With the detection of fire spreading it is assumed that a fire spreads like a cloud from a starting point. This means that for a fire profile all alarm events are considered which occur in a temporal and spatial context of previous fire events. All fire events together form the current fire spreading. A fire spreading profile is created if at least two fire events occur in a temporal and spatial context. An existing fire profile is updated if a new fire event is triggered by a sensor, which is not part of the profile but in the spatial vicinity of a sensor, which is already part of the profile. In order to determine whether an alarm event occurs in the vicinity of a fire profile the class representing a fire profile has a method “borders(AlarmEvent)” which returns whether a passed alarm event is in the near of sensors belonging to the profile. For updating and creating fire spreading profiles the following pattern is used:
every ((ae=AlarmEvent or fpe=FireProfileEvent) -> (ae2=AlarmEvent(sensor.type=FIRE,sensor.covers(ae.sensor)) or ae2=AlarmEvent(fpe.borders(ae2),sensor.type=FIRE)) where timer:within(10 min))
In the first place a fire profile (“FireProfileEvent”) is searched, which is followed by a fire event within ten seconds („timer:within(10 min)“) being in the vicinity of the fire profile („fpe.borders(ae2)“). When there is an according fire profile found the new alarm event is added and the updated fire profile is passed to the CEP engine as new event in order to be used for a new check of the pattern. When there is no fire profile in the vicinity of a fire event (“ae2”) but a previous fire event (“ae”) a new fire profile is created and passed to the CEP engine.
For defining the time between two events a minimal fire speed of 0.15 m/min according to DIN 18232 is assumed. Therefore, a fire needs approximately 7 minutes to spread one meter. With a sensor coverage of 2 meters and an overlapping of 0.5 meters it takes 10 minutes max. between two sensor triggerings.
When detecting a movement profile of a burglar it is about associating subsequent intrusion events, which follow an initial intrusion event, to a movement profile. This profile has information about the initial event, the last event and the events in-between in the form of a chain of events. Thus it is a special case of the fire spreading because every new movement can only be made from the last triggered sensor to a neighbored one having overlapping coverage. Since the burglar can pass a sensor multiple times, in contrast to fire spreading, the chain of events can include multiple events referring the same sensor.
For creating a movement profile two neighbored sensor triggerings are searched for, which occurred one after the other within a defined time. The movement profile is updated when an alarm event occurs in temporal and spatial relation to the last event of the chain of events. The time span depends on the time of the retriggering and the time a burglar needs for moving from one sensor to another. The pattern for creating and updating the movement profile is as follows:
every ((me=MovementEvent or ae=AlarmEvent) -> (ae2=Alarm Event(sensor.covers(ae.sensor), sensor.type=HOUSEBREAKING) or ae2=AlarmEvent(sensor.covers(me.last.sensor),sensor.type = HOUSEBREAKING)) where timer:within(30 sec))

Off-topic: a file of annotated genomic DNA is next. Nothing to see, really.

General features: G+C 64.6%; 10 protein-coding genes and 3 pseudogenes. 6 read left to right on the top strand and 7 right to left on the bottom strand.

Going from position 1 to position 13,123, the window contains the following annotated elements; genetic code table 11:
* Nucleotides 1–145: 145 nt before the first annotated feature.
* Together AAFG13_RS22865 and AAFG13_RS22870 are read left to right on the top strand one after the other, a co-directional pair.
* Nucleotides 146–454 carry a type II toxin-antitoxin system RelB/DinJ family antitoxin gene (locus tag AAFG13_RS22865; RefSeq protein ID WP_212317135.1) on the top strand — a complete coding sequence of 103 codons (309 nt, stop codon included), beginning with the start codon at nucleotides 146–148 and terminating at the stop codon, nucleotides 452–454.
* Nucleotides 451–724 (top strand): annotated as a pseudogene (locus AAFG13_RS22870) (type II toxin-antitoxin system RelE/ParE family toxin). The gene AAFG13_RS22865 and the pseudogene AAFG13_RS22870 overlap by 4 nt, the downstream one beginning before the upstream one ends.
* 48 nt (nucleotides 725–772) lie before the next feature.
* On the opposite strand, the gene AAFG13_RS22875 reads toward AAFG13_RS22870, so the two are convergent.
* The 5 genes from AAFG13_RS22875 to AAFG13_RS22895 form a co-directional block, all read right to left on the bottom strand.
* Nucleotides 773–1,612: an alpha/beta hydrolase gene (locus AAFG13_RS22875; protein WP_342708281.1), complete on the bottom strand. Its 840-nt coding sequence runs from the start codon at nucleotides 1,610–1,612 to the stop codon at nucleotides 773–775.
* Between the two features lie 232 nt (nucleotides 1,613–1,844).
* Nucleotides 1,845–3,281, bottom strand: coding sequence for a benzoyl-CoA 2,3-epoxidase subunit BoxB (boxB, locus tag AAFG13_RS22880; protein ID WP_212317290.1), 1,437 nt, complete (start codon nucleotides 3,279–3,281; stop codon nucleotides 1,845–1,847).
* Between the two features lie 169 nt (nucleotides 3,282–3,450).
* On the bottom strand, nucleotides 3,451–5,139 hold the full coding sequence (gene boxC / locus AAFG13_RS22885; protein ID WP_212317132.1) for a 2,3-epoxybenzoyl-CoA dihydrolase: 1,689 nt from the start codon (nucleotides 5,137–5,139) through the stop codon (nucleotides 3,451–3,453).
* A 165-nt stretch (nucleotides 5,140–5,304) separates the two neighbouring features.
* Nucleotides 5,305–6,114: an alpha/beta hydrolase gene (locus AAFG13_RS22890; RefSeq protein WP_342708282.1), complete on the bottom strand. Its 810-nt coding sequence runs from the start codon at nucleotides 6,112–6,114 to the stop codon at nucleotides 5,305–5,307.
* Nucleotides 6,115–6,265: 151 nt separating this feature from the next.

In the first place it is searched for a movement profile (“MovementEvent”) where the last alarm event of the chain is in the vicinity (“sensor.covers(me.last.sensor)”) of a following intrusion event (“AlarmEvent(sensor.type = HOUSEBREAKING)”), which occurs within 30 seconds (“timer:within(30 sec)”). When there is an according movement profile, the alarm event found is added as last event to the chain of events of the movement event as it can be seen in figure 7. Subsequently the updated movement profile is passed as new event to the CEP engine for allowing the pattern to match again. If there wasn’t a previous movement profile the pattern matches for two subsequent events within 30 seconds, which occur in the vicinity of each other. With this alternative case a new movement profile is created having the two alarm events as beginning and end event.
Figure 7. Update of a movement profile
Figure 8. Movement profile of a burglar
The movement event provides information about the point a burglar entered the building, what route he had taken and at which point he left it. Because the movement profile is updated closely to real-time, depending on the chosen parameters, the information of the movement profile can be used to support the arresting of a burglar.
Figure 8 shows exemplarily the progress of a movement profile where the burglar moves from the north wall of the room A via room A to room B. In the right lower console window one can see the creation of a new movement profile and the addition of a new event to the existing movement profile.

4. Conclusions

A solution for detecting movement and spreading profiles on the basis of sensor data in the facility management was presented. It was used and prototypically implemented to detect spreading profiles in the research project InSeM. Because of a similar approach the solution is suitable for the seamless integration into an intelligent management system based on the proposed solution for software architecture in[1].
With the help of the additionally gained information about the spreading of fire and movements of burglars the security staff can be supported in better assessing the situation and take suitable measures. By reducing false alarms the desensitization of the staff can be counteracted leading to an increment of security in facility management.


The project InSeM has been sponsored by the German Federal Ministry of Education and Research (BMBF) in the funding program FHprofUnt.